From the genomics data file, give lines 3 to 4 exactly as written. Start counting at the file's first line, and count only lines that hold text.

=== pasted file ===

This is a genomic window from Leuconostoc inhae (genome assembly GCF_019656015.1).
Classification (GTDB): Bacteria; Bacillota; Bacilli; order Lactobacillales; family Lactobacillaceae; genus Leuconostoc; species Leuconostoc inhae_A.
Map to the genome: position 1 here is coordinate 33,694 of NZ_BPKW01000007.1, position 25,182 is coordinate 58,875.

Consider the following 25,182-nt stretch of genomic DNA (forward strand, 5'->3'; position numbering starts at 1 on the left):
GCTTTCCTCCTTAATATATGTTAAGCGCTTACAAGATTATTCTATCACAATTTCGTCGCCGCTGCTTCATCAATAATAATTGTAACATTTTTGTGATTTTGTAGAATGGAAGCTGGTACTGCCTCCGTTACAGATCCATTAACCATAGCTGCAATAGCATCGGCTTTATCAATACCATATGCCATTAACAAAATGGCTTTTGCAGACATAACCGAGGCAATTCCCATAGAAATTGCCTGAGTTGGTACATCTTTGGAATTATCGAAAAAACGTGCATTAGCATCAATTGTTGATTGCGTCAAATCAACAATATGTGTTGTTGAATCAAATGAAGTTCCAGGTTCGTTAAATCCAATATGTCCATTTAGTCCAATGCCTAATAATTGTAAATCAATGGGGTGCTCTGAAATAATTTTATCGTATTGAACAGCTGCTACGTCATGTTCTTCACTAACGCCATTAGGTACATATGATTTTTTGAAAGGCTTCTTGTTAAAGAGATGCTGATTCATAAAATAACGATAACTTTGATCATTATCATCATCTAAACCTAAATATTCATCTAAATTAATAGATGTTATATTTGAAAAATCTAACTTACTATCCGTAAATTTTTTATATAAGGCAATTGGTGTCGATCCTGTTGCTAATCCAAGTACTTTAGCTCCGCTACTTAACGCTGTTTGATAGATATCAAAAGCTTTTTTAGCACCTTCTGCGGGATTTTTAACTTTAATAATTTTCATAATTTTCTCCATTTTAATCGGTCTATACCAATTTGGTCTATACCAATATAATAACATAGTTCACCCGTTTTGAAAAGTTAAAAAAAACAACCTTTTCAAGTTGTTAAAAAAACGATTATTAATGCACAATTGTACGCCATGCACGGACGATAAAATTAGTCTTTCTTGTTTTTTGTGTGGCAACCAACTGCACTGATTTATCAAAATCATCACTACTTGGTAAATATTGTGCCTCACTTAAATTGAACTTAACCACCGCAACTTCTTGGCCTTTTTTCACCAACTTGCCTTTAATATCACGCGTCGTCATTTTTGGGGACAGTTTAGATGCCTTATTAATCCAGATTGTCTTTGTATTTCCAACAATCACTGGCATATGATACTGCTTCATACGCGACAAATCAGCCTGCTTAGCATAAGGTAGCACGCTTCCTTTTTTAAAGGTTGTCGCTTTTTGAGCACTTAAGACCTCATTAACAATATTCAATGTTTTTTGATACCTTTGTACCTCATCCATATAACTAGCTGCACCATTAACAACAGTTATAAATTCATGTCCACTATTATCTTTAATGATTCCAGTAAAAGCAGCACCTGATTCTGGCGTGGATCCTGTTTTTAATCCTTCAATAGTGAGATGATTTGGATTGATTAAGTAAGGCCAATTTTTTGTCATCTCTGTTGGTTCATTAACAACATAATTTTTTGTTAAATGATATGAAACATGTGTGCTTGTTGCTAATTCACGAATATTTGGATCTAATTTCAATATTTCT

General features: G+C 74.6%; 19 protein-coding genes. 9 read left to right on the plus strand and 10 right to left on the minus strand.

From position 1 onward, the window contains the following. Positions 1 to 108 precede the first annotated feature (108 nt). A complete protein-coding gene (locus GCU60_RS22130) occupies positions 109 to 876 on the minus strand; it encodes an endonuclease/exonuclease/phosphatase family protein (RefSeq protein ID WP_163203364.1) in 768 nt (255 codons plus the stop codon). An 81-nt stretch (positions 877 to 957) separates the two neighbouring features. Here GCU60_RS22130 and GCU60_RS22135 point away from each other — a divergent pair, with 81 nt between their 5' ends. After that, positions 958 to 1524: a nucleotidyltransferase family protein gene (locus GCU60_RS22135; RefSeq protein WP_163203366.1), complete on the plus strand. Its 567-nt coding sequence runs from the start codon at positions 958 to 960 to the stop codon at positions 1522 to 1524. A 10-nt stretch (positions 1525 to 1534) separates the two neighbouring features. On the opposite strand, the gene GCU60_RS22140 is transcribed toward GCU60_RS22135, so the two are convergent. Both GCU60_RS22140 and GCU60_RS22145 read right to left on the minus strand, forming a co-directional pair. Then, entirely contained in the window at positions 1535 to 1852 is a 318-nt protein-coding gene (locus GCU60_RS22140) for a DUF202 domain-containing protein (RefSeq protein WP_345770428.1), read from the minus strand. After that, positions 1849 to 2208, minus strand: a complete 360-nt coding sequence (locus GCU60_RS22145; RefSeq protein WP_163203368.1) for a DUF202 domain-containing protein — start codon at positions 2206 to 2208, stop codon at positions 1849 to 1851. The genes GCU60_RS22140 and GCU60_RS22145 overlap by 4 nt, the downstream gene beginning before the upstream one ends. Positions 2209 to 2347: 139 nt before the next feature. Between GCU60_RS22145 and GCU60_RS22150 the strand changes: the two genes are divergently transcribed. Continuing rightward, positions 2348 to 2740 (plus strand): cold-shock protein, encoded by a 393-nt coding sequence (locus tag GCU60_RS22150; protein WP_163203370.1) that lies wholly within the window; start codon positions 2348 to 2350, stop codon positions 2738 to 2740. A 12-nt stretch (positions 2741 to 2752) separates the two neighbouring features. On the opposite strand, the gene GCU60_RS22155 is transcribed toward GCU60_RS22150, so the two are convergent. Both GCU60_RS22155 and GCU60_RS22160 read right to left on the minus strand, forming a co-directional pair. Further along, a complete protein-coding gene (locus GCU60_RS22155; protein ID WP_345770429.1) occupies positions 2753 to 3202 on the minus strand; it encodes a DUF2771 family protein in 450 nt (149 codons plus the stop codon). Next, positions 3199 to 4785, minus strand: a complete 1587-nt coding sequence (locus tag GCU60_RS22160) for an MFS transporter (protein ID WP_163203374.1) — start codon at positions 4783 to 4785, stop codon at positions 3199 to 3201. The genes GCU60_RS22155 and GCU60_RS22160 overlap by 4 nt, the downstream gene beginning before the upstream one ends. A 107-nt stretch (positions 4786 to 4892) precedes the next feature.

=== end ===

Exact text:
Map to the genome: position 1 here is coordinate 33,694 of NZ_BPKW01000007.1, position 25,182 is coordinate 58,875.

Consider the following 25,182-nt stretch of genomic DNA (forward strand, 5'->3'; position numbering starts at 1 on the left):